Nursing Shortage Due in Part to Lack of Teachers

nursing shortage

With the nation’s nursing shortage continuing, efforts to recruit more people into the profession have been stepped up, but a lack of teachers is affecting the ability of schools to accommodate the increasing numbers of recruits. Every year 80,000 applicants to nursing schools are turned away, frequently because there are not enough teachers to keep up with growing interest. The situation is becoming critical as many of the nation’s nurses and the baby boomer population are reaching retirement age together, meaning there is a reduced number of skilled workers to care for a rapidly growing body of patients.

The nursing shortage began in the late 1990s and peaked in 2002, as healthcare reimbursement dropped and facilities began replacing registered nurses (RN) positions with less expensive, unlicensed personnel. Those nurses left found themselves with unacceptable working conditions.  In 2004 and 2005 RNs listed the top four reasons for the nursing shortage as undesirable working hours, salary and benefit issues, negative work environment and other available career options.

Efforts to recruit more nurses have included Johnson & Johnson ad campaigns, a focus on healthy work environments and federal and state education tuition funding. Nursing schools have seen an increase in enrollment, but this increase has been offset by the lack of qualified faculty to teach the incoming students, as well as an insufficient amount of classroom space, clinical sites and preceptors and budget constraints.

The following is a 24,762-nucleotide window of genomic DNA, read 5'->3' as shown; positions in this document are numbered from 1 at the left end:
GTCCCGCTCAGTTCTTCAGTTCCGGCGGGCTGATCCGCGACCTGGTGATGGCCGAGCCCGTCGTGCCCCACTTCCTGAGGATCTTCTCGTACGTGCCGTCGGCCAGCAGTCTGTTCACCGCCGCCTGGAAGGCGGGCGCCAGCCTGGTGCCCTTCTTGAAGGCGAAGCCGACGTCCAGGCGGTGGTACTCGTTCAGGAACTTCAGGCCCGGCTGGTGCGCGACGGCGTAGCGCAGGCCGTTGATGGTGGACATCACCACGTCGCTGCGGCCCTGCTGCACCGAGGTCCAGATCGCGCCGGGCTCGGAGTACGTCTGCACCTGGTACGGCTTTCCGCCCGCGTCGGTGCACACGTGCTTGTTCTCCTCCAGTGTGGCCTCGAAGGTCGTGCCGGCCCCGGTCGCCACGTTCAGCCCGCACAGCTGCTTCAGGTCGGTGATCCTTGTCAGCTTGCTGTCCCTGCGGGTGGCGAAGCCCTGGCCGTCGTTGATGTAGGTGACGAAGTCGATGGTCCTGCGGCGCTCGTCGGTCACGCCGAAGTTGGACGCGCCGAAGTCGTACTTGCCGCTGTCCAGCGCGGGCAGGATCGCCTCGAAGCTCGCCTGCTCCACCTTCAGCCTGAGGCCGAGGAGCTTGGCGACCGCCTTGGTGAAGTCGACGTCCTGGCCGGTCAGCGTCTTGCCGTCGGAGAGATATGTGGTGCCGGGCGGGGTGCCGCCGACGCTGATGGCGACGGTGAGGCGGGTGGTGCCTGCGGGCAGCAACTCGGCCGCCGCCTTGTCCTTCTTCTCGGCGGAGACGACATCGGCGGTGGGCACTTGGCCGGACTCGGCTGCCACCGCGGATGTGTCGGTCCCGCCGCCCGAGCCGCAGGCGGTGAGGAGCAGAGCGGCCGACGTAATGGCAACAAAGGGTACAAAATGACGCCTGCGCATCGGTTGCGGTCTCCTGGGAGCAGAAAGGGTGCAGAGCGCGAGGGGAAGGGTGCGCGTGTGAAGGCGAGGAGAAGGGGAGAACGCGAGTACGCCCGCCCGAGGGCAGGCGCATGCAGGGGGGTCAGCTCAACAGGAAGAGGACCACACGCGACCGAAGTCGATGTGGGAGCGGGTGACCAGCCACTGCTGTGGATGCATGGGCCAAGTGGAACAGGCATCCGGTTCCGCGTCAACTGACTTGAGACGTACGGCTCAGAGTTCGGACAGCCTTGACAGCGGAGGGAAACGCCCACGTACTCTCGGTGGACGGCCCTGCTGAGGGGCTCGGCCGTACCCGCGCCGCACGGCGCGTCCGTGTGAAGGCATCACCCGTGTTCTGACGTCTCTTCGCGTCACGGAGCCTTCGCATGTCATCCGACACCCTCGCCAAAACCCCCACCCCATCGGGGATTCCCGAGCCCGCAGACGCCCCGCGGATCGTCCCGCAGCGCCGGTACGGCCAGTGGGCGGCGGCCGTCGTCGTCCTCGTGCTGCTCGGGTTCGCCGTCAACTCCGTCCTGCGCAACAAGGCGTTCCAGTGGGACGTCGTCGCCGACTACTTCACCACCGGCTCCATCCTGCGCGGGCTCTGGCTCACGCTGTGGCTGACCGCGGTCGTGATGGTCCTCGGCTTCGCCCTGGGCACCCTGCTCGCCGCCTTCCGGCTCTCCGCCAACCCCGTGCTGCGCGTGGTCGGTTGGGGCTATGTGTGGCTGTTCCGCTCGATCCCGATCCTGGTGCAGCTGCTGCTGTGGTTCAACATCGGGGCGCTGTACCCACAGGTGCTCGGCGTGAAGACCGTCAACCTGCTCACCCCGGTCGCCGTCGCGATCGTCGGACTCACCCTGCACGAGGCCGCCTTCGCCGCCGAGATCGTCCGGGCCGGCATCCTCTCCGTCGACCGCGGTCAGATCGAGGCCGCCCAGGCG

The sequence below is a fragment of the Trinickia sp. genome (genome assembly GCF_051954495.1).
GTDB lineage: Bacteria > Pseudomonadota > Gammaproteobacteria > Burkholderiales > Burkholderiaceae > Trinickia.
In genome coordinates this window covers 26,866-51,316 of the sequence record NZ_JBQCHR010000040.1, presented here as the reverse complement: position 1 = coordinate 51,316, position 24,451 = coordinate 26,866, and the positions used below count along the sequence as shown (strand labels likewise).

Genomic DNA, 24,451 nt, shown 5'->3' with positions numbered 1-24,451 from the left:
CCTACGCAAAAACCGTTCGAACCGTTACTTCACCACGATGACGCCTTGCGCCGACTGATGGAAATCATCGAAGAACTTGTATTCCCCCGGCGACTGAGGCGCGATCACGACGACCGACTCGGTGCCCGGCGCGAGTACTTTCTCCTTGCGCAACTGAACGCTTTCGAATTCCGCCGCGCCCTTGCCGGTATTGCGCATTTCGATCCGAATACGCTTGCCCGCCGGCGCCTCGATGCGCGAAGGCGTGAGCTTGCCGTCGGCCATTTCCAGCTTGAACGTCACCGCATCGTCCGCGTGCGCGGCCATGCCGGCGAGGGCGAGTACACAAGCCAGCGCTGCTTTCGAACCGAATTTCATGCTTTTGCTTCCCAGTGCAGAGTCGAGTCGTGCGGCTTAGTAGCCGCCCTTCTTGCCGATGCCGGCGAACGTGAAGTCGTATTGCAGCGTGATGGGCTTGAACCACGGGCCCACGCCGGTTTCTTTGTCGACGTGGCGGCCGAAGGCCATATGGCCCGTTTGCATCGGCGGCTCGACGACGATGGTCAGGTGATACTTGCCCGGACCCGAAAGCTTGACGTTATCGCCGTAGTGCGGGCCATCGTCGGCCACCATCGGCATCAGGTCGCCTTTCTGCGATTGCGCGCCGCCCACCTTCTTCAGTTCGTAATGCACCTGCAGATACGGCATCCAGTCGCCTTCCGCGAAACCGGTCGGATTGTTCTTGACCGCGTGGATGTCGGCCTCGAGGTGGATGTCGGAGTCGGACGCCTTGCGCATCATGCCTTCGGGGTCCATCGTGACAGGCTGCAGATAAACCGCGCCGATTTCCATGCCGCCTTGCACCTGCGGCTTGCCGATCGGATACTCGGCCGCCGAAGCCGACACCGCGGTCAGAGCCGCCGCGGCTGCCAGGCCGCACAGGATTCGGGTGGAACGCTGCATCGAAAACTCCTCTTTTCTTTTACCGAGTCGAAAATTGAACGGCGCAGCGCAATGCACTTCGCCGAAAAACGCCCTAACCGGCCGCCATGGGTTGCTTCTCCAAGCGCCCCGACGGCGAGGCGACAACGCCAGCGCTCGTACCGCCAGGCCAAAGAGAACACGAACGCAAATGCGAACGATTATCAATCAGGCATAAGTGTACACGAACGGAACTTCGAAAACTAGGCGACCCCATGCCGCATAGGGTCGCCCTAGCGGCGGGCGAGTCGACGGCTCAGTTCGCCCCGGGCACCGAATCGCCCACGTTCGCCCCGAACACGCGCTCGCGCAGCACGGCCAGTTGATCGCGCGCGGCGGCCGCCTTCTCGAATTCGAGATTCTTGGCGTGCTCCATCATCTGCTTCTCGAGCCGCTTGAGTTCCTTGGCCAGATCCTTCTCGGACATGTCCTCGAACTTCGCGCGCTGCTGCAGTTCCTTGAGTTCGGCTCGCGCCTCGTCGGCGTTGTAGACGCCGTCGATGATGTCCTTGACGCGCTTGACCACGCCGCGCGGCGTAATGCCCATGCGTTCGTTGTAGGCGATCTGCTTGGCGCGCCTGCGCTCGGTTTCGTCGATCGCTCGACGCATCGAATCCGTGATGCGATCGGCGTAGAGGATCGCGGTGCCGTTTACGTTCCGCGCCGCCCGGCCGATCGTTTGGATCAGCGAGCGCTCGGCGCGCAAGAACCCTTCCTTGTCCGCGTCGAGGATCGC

According to the American Association of Colleges of Nursing (AACN), the average age of nursing faculty is 61.3 years for professors, 57.7 years for associate professors and 51.5 years for assistant professors. The average retirement age for these faculty members is 62.5 years. As teachers retire, the nursing shortage is fueled as they are not replaced by incoming educators, largely due to higher compensation available in clinical settings. According to the American Academy of Nurse Practitioners, the average annual salary for a nurse practitioner is $94,050. However, the AACN reports that master’s prepared nursing faculty earn only an average of $80,690.

The American Nurses’s Association (ANA) is attempting to help address the problem by funding scholarships to masters and doctoral programs for nursing students and RNs, to provide them with future opportunities to move into faculty positions. They are also attempting to work with Congress early in 2015 for help with funding efforts for schools and scholarship programs. However, ANA President Pam Cipriano says that, while they see the position getting better, they know it can take years before the ratio of available teachers to incoming nursing students can be changed, meaning the nursing shortage has no immediate end in sight.

Last October the AACN released the Special Survey on Vacant Faculty Positions, which showed that in 680 nursing schools, there were 1,358 faculty vacancies. The schools also cited the need for 98 additional faculty positions, in addition to filling the vacancies, in order to accommodate student demand. A study released in February 2002 by the Southern Regional Education Board (SREB), showed that the combination of faculty vacancies and the need for new positions pointed to a 12 percent shortfall in the number of educators needed in the 16 SREB states and the District of Columbia.

The SREB study concludes that the nursing shortage will continue over the next five years due to lack of teachers. Resignations, unfilled faculty positions and projected retirements all continue to contribute to the problem.

By Beth A. Balen

ABC News
American Association of Colleges of Nursing
Robert Wood Johnson Foundation
Photo by JD Lasica

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